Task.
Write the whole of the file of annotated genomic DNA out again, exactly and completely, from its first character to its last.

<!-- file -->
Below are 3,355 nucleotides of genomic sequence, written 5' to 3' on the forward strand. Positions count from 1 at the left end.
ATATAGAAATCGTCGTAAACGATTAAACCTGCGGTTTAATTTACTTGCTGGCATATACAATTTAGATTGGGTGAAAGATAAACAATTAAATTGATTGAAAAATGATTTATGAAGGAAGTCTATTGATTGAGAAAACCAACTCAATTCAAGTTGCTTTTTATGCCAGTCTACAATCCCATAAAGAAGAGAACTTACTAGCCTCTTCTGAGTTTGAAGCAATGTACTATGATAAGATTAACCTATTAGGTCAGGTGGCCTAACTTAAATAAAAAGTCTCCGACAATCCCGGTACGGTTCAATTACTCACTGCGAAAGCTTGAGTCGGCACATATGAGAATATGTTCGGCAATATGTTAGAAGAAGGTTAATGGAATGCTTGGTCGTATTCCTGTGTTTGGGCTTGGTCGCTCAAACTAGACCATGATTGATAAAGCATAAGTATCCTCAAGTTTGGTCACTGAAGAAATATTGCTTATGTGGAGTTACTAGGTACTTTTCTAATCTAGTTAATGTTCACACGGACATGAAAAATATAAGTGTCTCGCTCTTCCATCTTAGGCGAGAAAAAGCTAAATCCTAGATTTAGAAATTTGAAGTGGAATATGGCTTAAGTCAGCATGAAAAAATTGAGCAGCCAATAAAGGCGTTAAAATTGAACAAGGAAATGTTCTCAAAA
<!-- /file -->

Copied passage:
Below are 3,355 nucleotides of genomic sequence, written 5' to 3' on the forward strand. Positions count from 1 at the left end.
ATATAGAAATCGTCGTAAACGATTAAACCTGCGGTTTAATTTACTTGCTGGCATATACAATTTAGATTGGGTGAAAGATAAACAATTAAATTGATTGAAAAATGATTTATGAAGGAAGTCTATTGATTGAGAAAACCAACTCAATTCAAGTTGCTTTTTATGCCAGTCTACAATCCCATAAAGAAGAGAACTTACTAGCCTCTTCTGAGTTTGAAGCAATGTACTATGATAAGATTAACCTATTAGGTCAGGTGGCCTAACTTAAATAAAAAGTCTCCGACAATCCCGGTACGGTTCAATTACTCACTGCGAAAGCTTGAGTCGGCACATATGAGAATATGTTCGGCAATATGTTAGAAGAAGGTTAATGGAATGCTTGGTCGTATTCCTGTGTTTGGGCTTGGTCGCTCAAACTAGACCATGATTGATAAAGCATAAGTATCCTCAAGTTTGGTCACTGAAGAAATATTGCTTATGTGGAGTTACTAGGTACTTTTCTAATCTAGTTAATGTTCACACGGACATGAAAAATATAAGTGTCTCGCTCTTCCATCTTAGGCGAGAAAAAGCTAAATCCTAGATTTAGAAATTTGAAGTGGAATATGGCTTAAGTCAGCATGAAAAAATTGAGCAGCCAATAAAGGCGTTAAAATTGAACAAGGAAATGTTCTCAAAA